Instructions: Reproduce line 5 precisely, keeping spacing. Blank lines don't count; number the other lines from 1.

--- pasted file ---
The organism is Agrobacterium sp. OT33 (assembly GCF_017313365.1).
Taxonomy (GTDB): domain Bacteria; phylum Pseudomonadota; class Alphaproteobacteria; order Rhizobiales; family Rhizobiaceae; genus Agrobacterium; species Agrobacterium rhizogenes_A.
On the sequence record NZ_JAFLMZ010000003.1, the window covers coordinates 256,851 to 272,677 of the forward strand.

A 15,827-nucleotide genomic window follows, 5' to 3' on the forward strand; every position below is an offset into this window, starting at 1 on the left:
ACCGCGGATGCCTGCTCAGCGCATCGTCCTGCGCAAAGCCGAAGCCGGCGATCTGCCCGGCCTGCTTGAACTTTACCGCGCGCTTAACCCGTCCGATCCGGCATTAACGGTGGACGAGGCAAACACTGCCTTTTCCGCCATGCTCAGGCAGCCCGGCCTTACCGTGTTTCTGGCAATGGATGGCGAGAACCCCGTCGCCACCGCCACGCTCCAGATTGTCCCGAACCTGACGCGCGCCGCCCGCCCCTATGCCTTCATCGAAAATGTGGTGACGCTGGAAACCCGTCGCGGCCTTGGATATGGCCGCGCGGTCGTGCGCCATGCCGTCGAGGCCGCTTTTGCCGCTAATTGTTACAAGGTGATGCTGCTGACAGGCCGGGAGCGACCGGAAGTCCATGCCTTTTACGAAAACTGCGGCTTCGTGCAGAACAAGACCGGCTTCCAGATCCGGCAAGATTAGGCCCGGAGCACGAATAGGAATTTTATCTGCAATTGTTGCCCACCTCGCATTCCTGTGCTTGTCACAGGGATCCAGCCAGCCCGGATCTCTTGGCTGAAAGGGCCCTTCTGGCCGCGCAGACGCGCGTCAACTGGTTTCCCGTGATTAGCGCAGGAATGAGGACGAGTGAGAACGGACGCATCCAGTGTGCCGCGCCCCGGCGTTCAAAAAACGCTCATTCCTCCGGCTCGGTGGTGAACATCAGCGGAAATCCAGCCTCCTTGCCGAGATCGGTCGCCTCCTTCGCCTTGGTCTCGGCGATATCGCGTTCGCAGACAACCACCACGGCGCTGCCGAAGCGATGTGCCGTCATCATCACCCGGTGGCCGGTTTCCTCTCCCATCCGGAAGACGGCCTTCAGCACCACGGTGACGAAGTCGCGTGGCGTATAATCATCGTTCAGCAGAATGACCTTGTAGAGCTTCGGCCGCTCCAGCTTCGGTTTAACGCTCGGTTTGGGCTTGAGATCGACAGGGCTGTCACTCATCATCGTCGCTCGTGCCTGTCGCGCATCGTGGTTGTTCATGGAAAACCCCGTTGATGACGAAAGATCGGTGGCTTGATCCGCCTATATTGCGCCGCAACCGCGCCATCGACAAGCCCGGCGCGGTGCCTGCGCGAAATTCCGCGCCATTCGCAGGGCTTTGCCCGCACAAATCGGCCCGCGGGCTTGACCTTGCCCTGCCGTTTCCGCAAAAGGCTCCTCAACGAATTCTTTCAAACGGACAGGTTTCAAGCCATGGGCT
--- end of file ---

ACCGCGGATGCCTGCTCAGCGCATCGTCCTGCGCAAAGCCGAAGCCGGCGATCTGCCCGGCCTGCTTGAACTTTACCGCGCGCTTAACCCGTCCGATCCGGCATTAACGGTGGACGAGGCAAACACTGCCTTTTCCGCCATGCTCAGGCAGCCCGGCCTTACCGTGTTTCTGGCAATGGATGGCGAGAACCCCGTCGCCACCGCCACGCTCCAGATTGTCCCGAACCTGACGCGCGCCGCCCGCCCCTATGCCTTCATCGAAAATGTGGTGACGCTGGAAACCCGTCGCGGCCTTGGATATGGCCGCGCGGTCGTGCGCCATGCCGTCGAGGCCGCTTTTGCCGCTAATTGTTACAAGGTGATGCTGCTGACAGGCCGGGAGCGACCGGAAGTCCATGCCTTTTACGAAAACTGCGGCTTCGTGCAGAACAAGACCGGCTTCCAGATCCGGCAAGATTAGGCCCGGAGCACGAATAGGAATTTTATCTGCAATTGTTGCCCACCTCGCATTCCTGTGCTTGTCACAGGGATCCAGCCAGCCCGGATCTCTTGGCTGAAAGGGCCCTTCTGGCCGCGCAGACGCGCGTCAACTGGTTTCCCGTGATTAGCGCAGGAATGAGGACGAGTGAGAACGGACGCATCCAGTGTGCCGCGCCCCGGCGTTCAAAAAACGCTCATTCCTCCGGCTCGGTGGTGAACATCAGCGGAAATCCAGCCTCCTTGCCGAGATCGGTCGCCTCCTTCGCCTTGGTCTCGGCGATATCGCGTTCGCAGACAACCACCACGGCGCTGCCGAAGCGATGTGCCGTCATCATCACCCGGTGGCCGGTTTCCTCTCCCATCCGGAAGACGGCCTTCAGCACCACGGTGACGAAGTCGCGTGGCGTATAATCATCGTTCAGCAGAATGACCTTGTAGAGCTTCGGCCGCTCCAGCTTCGGTTTAACGCTCGGTTTGGGCTTGAGATCGACAGGGCTGTCACTCATCATCGTCGCTCGTGCCTGTCGCGCATCGTGGTTGTTCATGGAAAACCCCGTTGATGACGAAAGATCGGTGGCTTGATCCGCCTATATTGCGCCGCAACCGCGCCATCGACAAGCCCGGCGCGGTGCCTGCGCGAAATTCCGCGCCATTCGCAGGGCTTTGCCCGCACAAATCGGCCCGCGGGCTTGACCTTGCCCTGCCGTTTCCGCAAAAGGCTCCTCAACGAATTCTTTCAAACGGACAGGTTTCAAGCCATGGGCT